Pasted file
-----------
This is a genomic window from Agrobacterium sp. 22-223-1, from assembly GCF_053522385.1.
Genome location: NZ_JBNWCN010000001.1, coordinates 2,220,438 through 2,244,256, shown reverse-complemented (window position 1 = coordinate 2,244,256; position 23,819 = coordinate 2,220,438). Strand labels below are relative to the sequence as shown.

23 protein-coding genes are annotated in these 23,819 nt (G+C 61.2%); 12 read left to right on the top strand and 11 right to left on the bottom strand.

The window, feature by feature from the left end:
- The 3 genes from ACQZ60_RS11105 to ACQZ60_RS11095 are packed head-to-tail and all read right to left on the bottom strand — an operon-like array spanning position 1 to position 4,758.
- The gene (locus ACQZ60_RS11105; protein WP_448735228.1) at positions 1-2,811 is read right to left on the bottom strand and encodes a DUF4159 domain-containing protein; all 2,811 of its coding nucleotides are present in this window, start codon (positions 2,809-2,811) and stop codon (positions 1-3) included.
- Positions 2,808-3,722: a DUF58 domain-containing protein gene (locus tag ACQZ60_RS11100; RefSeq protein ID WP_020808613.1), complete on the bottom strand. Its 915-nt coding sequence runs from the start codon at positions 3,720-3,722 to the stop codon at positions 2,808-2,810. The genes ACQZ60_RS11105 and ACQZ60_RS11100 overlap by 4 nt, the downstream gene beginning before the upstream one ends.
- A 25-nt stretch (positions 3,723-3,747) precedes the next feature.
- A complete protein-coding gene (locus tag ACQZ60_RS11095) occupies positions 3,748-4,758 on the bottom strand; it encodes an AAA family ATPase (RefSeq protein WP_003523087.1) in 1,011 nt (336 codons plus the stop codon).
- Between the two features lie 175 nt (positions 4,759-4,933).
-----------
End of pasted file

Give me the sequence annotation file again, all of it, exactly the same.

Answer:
This is a genomic window from Agrobacterium sp. 22-223-1, from assembly GCF_053522385.1.
Genome location: NZ_JBNWCN010000001.1, coordinates 2,220,438 through 2,244,256, shown reverse-complemented (window position 1 = coordinate 2,244,256; position 23,819 = coordinate 2,220,438). Strand labels below are relative to the sequence as shown.

23 protein-coding genes are annotated in these 23,819 nt (G+C 61.2%); 12 read left to right on the top strand and 11 right to left on the bottom strand.

The window, feature by feature from the left end:
- The 3 genes from ACQZ60_RS11105 to ACQZ60_RS11095 are packed head-to-tail and all read right to left on the bottom strand — an operon-like array spanning position 1 to position 4,758.
- The gene (locus ACQZ60_RS11105; protein WP_448735228.1) at positions 1-2,811 is read right to left on the bottom strand and encodes a DUF4159 domain-containing protein; all 2,811 of its coding nucleotides are present in this window, start codon (positions 2,809-2,811) and stop codon (positions 1-3) included.
- Positions 2,808-3,722: a DUF58 domain-containing protein gene (locus tag ACQZ60_RS11100; RefSeq protein ID WP_020808613.1), complete on the bottom strand. Its 915-nt coding sequence runs from the start codon at positions 3,720-3,722 to the stop codon at positions 2,808-2,810. The genes ACQZ60_RS11105 and ACQZ60_RS11100 overlap by 4 nt, the downstream gene beginning before the upstream one ends.
- A 25-nt stretch (positions 3,723-3,747) precedes the next feature.
- A complete protein-coding gene (locus tag ACQZ60_RS11095) occupies positions 3,748-4,758 on the bottom strand; it encodes an AAA family ATPase (RefSeq protein WP_003523087.1) in 1,011 nt (336 codons plus the stop codon).
- Between the two features lie 175 nt (positions 4,759-4,933).